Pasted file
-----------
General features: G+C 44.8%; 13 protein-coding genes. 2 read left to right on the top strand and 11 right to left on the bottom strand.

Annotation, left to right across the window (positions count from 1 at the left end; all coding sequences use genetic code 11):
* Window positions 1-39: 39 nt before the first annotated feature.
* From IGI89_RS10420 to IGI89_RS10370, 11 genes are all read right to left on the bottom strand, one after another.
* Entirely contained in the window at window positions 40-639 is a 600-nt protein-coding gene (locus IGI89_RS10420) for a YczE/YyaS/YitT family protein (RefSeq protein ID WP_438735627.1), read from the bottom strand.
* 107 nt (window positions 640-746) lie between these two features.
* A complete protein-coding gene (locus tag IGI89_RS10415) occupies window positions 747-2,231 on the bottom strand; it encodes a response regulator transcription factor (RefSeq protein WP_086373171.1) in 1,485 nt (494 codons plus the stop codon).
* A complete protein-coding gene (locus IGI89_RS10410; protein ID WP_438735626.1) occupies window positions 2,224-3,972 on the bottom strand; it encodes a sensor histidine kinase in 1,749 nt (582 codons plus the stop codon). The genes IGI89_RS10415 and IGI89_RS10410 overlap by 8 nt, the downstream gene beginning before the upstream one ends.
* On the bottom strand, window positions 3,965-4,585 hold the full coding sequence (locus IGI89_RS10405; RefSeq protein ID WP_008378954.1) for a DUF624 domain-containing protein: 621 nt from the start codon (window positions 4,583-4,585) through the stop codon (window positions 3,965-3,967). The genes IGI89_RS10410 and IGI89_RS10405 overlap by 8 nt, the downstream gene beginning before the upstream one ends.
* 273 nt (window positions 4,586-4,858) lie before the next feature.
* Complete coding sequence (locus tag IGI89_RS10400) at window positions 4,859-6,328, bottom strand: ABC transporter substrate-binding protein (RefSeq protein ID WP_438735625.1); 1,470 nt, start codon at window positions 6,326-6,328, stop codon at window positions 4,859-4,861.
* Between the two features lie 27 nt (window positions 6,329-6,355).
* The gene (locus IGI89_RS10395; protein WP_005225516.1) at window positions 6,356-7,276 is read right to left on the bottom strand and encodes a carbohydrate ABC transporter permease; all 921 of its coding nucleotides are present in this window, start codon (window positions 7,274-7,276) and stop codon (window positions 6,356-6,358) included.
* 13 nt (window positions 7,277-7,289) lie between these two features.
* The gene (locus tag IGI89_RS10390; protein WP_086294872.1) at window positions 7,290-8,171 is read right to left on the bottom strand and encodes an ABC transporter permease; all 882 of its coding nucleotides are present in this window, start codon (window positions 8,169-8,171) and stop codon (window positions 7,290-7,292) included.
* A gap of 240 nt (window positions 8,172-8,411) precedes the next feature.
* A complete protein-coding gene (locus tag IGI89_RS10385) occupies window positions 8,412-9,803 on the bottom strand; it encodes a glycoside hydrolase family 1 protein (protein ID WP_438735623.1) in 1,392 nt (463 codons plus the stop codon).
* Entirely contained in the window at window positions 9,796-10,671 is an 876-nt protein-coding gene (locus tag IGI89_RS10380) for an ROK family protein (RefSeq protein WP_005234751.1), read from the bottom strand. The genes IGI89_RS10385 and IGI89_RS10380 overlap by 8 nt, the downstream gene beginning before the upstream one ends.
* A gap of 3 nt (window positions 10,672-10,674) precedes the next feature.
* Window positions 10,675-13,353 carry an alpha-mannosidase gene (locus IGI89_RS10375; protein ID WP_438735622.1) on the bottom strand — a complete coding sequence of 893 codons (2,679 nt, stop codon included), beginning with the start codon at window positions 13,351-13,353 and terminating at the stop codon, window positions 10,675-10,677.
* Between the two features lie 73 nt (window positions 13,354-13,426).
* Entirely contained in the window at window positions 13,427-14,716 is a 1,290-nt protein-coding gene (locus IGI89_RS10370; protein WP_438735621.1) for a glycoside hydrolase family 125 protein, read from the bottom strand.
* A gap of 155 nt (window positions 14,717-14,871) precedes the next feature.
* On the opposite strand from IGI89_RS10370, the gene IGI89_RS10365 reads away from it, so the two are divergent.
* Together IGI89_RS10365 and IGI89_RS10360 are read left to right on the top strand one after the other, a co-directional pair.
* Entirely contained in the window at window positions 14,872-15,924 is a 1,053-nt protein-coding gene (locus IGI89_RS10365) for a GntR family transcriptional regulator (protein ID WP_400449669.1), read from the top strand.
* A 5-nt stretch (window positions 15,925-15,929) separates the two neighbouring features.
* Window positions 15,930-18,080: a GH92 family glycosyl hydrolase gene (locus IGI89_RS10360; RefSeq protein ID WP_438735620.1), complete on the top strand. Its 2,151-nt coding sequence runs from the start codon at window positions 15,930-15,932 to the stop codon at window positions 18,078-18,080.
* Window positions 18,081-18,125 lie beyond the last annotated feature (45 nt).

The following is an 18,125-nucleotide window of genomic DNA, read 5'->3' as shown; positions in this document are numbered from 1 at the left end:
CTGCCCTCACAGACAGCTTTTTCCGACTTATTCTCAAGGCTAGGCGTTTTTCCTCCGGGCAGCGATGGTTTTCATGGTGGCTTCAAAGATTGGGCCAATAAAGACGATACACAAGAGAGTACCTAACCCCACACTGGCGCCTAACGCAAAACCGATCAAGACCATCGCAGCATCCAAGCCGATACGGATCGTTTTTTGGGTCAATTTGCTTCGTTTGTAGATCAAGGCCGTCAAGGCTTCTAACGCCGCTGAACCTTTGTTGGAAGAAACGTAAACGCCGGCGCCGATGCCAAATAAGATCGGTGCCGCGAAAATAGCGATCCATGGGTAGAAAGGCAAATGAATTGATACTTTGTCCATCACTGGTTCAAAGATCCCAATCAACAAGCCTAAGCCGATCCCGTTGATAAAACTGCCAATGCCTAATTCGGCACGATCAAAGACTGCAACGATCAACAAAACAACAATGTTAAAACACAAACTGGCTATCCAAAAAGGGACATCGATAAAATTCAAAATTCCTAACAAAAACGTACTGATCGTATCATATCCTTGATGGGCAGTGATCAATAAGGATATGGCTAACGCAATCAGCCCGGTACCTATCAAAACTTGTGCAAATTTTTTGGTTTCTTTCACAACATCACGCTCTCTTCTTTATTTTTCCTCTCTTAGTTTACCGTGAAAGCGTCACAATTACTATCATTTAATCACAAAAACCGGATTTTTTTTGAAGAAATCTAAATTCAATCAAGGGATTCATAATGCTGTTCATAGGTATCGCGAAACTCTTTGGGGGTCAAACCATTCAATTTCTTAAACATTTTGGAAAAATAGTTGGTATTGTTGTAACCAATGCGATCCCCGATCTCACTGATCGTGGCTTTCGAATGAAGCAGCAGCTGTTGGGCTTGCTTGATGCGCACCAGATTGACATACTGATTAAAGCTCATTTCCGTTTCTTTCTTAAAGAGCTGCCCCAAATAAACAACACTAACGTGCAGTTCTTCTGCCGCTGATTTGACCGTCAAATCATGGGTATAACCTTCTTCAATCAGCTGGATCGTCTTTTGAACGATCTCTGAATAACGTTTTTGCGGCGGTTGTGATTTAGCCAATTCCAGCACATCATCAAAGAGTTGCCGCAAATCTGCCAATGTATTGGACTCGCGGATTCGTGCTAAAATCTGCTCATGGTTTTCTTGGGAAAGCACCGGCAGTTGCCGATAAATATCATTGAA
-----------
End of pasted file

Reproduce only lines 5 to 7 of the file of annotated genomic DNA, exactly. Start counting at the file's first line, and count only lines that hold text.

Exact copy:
* Entirely contained in the window at window positions 40-639 is a 600-nt protein-coding gene (locus IGI89_RS10420) for a YczE/YyaS/YitT family protein (RefSeq protein ID WP_438735627.1), read from the bottom strand.
* 107 nt (window positions 640-746) lie between these two features.
* A complete protein-coding gene (locus tag IGI89_RS10415) occupies window positions 747-2,231 on the bottom strand; it encodes a response regulator transcription factor (RefSeq protein WP_086373171.1) in 1,485 nt (494 codons plus the stop codon).